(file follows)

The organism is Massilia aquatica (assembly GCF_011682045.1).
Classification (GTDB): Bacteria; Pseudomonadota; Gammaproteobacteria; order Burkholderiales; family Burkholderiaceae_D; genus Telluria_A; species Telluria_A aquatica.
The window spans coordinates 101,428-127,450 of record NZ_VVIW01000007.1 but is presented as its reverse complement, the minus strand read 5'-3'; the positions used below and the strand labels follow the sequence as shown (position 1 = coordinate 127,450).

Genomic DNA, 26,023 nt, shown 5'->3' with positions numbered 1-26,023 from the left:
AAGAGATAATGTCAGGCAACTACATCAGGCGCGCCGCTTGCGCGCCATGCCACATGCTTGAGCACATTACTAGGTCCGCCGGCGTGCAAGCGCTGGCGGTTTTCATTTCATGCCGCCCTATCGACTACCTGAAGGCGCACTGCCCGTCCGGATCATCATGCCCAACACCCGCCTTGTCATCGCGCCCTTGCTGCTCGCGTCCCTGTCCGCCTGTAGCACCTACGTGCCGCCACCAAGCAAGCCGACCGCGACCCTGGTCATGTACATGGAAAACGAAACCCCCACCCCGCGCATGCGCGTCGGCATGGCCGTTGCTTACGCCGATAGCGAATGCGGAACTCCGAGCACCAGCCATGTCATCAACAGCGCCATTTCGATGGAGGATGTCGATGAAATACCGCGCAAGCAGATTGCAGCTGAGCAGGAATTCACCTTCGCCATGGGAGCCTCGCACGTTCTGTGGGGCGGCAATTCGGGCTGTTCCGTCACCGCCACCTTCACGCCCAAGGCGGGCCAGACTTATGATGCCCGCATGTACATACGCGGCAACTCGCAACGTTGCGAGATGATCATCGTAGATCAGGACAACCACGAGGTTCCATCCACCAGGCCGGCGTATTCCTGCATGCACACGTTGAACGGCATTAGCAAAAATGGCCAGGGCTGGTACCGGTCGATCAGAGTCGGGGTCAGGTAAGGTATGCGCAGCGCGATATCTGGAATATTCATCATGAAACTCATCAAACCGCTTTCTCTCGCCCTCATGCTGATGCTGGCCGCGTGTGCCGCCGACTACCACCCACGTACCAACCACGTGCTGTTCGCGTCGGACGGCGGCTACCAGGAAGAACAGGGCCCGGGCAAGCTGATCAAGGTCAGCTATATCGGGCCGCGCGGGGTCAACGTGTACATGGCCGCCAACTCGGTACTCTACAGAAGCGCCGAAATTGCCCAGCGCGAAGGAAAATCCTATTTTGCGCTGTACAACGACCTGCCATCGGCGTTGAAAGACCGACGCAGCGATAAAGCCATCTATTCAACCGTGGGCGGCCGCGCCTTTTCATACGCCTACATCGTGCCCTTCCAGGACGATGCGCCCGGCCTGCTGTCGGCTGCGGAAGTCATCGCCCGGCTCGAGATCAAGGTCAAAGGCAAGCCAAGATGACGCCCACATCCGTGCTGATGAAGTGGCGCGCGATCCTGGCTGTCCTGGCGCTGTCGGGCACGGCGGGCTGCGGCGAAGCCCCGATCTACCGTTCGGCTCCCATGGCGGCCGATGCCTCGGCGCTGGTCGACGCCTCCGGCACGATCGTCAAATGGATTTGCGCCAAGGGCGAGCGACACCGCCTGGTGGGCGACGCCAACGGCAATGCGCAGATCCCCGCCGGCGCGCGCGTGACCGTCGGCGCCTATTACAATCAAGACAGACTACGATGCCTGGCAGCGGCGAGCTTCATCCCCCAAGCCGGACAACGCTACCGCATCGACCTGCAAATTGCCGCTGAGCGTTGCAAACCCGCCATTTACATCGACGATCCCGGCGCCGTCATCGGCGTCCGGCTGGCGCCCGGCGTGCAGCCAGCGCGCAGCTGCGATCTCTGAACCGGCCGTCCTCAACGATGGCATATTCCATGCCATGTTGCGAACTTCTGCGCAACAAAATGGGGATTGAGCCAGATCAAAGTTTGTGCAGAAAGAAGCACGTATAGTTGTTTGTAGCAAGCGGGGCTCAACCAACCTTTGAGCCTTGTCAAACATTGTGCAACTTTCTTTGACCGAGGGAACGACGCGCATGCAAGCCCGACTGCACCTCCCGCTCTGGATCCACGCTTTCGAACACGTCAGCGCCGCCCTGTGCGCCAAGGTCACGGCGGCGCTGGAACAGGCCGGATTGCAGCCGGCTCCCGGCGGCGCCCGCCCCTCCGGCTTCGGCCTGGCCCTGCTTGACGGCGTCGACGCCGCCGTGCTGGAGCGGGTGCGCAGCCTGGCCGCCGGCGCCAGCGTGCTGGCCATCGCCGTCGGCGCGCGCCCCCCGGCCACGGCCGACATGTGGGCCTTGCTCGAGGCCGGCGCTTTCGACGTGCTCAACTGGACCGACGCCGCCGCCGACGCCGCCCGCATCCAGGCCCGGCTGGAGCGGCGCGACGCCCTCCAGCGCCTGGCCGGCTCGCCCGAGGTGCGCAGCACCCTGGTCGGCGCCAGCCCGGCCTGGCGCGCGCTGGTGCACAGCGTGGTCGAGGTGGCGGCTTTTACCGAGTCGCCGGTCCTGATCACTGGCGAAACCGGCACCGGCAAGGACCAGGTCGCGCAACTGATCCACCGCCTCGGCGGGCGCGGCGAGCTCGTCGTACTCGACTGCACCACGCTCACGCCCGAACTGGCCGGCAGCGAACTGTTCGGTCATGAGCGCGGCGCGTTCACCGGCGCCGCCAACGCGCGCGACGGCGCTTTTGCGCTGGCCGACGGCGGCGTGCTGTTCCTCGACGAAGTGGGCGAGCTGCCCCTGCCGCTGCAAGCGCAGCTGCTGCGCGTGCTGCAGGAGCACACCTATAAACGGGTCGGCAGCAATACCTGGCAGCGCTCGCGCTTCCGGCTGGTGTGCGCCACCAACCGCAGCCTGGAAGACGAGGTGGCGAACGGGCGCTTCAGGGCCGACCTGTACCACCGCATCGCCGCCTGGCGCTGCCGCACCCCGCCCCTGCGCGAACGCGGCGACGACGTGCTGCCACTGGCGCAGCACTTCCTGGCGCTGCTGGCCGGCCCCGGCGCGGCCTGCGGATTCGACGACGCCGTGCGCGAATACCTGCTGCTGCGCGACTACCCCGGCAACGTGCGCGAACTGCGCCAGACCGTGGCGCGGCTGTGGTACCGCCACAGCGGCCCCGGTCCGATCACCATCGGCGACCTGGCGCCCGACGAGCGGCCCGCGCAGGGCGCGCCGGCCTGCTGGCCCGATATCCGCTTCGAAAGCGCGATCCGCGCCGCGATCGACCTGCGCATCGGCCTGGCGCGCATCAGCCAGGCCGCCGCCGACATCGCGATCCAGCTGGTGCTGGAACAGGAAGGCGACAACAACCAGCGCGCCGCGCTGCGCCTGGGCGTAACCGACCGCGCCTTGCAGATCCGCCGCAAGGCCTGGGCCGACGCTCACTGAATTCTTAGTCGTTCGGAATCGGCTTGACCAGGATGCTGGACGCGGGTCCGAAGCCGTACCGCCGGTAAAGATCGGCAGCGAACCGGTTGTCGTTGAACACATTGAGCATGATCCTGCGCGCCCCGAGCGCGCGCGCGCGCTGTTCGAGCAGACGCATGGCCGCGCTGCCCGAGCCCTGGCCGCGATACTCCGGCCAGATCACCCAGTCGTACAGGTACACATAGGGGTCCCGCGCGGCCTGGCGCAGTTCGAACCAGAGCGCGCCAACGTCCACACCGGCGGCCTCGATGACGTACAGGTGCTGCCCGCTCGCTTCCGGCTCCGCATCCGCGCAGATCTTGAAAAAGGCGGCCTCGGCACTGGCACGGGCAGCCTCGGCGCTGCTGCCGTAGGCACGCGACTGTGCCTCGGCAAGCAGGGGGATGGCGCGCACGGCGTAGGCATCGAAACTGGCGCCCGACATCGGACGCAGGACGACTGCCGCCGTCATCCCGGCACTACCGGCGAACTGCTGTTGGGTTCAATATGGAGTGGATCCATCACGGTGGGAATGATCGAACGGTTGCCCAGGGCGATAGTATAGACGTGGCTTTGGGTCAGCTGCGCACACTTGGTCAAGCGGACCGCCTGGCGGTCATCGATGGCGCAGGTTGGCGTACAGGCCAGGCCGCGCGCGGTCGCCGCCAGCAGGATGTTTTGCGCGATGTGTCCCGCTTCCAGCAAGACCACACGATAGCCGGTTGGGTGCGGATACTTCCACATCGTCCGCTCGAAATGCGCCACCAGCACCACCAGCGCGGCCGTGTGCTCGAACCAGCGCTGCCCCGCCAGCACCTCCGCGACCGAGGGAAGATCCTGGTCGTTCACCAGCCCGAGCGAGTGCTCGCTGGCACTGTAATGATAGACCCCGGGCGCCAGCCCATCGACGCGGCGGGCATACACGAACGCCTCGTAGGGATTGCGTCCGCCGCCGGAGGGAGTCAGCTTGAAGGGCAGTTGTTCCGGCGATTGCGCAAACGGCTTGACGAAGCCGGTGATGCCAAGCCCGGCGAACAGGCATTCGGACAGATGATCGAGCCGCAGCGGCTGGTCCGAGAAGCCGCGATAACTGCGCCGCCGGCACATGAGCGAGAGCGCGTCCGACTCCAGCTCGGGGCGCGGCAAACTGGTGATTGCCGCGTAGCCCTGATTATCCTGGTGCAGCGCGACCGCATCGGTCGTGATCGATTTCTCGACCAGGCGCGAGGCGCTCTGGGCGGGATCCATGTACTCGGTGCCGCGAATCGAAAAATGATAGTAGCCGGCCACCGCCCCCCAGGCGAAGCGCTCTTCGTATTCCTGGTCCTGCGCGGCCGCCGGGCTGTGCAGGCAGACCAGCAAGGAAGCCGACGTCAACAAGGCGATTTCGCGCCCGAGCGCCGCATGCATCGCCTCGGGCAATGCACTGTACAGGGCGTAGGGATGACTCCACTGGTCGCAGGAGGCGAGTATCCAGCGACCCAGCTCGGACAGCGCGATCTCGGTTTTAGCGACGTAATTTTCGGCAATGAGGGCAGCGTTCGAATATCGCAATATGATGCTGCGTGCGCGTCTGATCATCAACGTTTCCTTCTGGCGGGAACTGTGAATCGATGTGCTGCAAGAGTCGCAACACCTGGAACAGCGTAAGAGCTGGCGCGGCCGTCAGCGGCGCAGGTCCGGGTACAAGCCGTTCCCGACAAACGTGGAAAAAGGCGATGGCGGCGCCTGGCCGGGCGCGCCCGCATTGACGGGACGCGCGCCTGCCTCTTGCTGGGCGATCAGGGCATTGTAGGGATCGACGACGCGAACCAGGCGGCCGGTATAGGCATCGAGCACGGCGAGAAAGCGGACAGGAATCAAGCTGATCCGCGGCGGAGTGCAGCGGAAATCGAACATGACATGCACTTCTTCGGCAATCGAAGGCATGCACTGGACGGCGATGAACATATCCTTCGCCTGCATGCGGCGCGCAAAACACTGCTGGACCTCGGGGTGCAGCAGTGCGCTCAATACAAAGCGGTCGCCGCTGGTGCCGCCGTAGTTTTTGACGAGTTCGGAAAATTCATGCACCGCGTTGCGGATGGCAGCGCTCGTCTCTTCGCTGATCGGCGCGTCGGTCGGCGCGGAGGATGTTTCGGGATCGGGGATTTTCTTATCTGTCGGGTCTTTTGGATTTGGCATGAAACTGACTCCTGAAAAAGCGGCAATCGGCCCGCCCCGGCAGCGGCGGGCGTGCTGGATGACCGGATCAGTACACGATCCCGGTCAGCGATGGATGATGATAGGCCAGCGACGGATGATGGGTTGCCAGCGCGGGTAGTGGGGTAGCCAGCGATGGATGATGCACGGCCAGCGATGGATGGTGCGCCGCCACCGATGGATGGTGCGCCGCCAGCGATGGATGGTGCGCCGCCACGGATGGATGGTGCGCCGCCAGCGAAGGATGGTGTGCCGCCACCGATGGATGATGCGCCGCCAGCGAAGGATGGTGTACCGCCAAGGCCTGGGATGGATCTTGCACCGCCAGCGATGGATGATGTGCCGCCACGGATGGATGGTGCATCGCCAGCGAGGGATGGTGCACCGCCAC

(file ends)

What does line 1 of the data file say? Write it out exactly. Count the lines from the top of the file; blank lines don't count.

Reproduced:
The organism is Massilia aquatica (assembly GCF_011682045.1).